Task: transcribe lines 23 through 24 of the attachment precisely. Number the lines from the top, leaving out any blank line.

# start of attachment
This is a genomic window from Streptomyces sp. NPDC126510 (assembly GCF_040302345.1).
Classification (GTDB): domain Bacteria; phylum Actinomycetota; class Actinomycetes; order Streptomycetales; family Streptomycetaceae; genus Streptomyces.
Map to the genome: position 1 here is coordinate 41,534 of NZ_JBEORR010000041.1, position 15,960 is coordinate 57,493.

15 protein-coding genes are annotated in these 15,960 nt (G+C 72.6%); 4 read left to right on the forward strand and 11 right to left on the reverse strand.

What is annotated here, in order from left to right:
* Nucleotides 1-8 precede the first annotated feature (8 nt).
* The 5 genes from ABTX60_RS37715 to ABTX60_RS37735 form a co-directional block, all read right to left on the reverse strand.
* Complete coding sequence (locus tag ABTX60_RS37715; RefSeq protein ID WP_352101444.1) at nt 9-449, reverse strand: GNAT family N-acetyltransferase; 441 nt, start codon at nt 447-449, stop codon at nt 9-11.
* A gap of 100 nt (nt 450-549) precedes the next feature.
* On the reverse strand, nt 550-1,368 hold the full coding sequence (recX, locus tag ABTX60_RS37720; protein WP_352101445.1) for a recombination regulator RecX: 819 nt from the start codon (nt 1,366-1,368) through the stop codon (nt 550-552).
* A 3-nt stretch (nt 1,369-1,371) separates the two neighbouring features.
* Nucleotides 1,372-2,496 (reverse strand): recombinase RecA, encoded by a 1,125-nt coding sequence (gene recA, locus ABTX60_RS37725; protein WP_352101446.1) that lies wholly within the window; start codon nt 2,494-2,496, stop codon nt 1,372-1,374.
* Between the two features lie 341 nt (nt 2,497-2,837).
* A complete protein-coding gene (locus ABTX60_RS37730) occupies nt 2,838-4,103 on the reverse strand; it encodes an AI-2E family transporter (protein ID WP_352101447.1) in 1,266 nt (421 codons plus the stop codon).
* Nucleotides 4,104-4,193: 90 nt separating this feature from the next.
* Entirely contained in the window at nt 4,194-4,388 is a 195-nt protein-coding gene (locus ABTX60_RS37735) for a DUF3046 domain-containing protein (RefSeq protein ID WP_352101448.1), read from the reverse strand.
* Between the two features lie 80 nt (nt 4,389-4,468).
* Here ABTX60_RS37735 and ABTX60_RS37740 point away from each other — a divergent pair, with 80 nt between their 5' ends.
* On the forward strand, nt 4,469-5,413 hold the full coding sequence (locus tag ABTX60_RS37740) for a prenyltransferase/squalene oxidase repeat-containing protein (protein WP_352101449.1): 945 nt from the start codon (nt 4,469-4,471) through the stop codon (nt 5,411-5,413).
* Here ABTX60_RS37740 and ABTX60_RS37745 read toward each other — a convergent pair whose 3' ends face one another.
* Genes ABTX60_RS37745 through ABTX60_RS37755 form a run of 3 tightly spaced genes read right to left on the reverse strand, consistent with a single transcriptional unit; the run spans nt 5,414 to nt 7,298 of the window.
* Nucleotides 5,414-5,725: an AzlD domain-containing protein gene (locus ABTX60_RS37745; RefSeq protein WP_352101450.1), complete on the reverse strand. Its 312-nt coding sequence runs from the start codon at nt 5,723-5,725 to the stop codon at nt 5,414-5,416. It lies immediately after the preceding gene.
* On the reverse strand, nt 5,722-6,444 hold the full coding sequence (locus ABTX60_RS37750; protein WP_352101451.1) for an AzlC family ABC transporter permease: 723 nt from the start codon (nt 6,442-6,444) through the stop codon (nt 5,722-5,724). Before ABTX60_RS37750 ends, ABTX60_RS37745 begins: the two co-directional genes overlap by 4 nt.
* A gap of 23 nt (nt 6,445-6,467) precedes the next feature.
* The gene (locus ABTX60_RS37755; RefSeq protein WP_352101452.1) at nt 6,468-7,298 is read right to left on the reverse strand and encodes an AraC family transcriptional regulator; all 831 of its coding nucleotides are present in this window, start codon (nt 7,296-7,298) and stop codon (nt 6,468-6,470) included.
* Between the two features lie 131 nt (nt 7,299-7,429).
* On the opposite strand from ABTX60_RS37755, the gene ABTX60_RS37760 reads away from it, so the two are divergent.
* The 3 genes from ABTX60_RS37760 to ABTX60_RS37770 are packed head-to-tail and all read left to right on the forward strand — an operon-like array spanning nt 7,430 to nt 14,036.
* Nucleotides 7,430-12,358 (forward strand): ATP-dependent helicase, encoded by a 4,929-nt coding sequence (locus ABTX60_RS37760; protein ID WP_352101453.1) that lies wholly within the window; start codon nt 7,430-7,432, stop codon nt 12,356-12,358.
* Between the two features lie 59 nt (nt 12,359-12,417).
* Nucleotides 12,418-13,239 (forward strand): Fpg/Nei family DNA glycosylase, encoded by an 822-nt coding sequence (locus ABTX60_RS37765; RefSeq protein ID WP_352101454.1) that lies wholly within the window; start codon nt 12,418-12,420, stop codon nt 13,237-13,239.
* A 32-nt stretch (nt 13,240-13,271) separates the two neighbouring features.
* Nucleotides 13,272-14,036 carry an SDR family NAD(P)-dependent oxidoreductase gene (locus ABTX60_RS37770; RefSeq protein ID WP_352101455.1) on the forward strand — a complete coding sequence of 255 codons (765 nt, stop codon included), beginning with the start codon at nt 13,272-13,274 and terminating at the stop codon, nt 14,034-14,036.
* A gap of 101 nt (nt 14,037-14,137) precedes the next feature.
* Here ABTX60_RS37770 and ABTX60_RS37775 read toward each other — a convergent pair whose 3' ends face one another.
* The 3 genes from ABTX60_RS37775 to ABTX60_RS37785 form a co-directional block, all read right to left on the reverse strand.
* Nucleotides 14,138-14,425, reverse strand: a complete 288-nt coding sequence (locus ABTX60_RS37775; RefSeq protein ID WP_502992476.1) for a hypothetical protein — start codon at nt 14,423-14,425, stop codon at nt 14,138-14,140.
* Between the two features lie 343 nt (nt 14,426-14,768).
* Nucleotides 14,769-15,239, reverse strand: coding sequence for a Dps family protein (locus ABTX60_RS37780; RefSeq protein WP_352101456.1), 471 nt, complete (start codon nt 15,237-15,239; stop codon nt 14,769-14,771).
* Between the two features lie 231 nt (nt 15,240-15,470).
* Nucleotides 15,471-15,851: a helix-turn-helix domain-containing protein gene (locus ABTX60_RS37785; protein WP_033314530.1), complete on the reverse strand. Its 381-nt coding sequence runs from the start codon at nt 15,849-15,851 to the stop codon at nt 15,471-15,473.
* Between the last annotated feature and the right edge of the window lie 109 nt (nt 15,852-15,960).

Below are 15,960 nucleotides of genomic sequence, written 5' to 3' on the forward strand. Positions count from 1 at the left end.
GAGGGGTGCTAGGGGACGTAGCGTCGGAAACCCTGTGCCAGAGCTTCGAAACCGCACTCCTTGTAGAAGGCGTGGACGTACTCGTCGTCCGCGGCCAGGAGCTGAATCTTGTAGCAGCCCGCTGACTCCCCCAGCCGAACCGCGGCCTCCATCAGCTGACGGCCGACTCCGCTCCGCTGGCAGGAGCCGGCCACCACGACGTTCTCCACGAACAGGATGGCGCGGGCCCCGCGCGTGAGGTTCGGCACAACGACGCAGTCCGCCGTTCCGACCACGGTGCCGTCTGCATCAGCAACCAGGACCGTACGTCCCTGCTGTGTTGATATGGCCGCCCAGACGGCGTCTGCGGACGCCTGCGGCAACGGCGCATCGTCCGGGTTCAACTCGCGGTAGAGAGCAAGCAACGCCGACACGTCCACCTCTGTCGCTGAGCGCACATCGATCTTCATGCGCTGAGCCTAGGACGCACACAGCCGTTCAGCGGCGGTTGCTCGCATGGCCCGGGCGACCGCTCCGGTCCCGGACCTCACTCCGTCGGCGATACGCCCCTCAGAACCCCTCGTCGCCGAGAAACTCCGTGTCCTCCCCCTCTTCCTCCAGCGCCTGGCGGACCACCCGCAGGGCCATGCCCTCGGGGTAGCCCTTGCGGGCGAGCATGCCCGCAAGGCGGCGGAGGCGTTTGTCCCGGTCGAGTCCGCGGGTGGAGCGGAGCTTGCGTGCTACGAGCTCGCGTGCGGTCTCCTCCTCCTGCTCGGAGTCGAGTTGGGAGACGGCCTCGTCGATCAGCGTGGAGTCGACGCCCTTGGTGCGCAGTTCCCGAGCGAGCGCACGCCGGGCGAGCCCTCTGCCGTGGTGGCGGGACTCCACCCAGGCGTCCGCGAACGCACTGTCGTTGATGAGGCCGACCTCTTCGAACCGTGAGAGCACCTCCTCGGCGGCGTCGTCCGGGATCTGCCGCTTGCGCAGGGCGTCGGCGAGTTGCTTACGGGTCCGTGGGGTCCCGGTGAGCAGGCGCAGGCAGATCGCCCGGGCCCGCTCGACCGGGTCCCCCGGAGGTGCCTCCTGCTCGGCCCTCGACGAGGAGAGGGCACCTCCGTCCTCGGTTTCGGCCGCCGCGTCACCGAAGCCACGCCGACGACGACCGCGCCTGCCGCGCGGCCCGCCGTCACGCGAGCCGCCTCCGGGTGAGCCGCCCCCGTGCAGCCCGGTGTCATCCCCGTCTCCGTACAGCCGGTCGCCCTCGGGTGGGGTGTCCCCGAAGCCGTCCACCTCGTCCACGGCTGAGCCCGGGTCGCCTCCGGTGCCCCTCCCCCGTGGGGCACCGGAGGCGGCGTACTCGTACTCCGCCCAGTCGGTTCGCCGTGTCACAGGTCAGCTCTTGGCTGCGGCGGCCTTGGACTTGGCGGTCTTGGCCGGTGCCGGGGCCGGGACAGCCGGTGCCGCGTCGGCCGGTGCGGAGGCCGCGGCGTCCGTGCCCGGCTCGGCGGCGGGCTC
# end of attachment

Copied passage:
* On the reverse strand, nt 5,722-6,444 hold the full coding sequence (locus ABTX60_RS37750; protein WP_352101451.1) for an AzlC family ABC transporter permease: 723 nt from the start codon (nt 6,442-6,444) through the stop codon (nt 5,722-5,724). Before ABTX60_RS37750 ends, ABTX60_RS37745 begins: the two co-directional genes overlap by 4 nt.
* A gap of 23 nt (nt 6,445-6,467) precedes the next feature.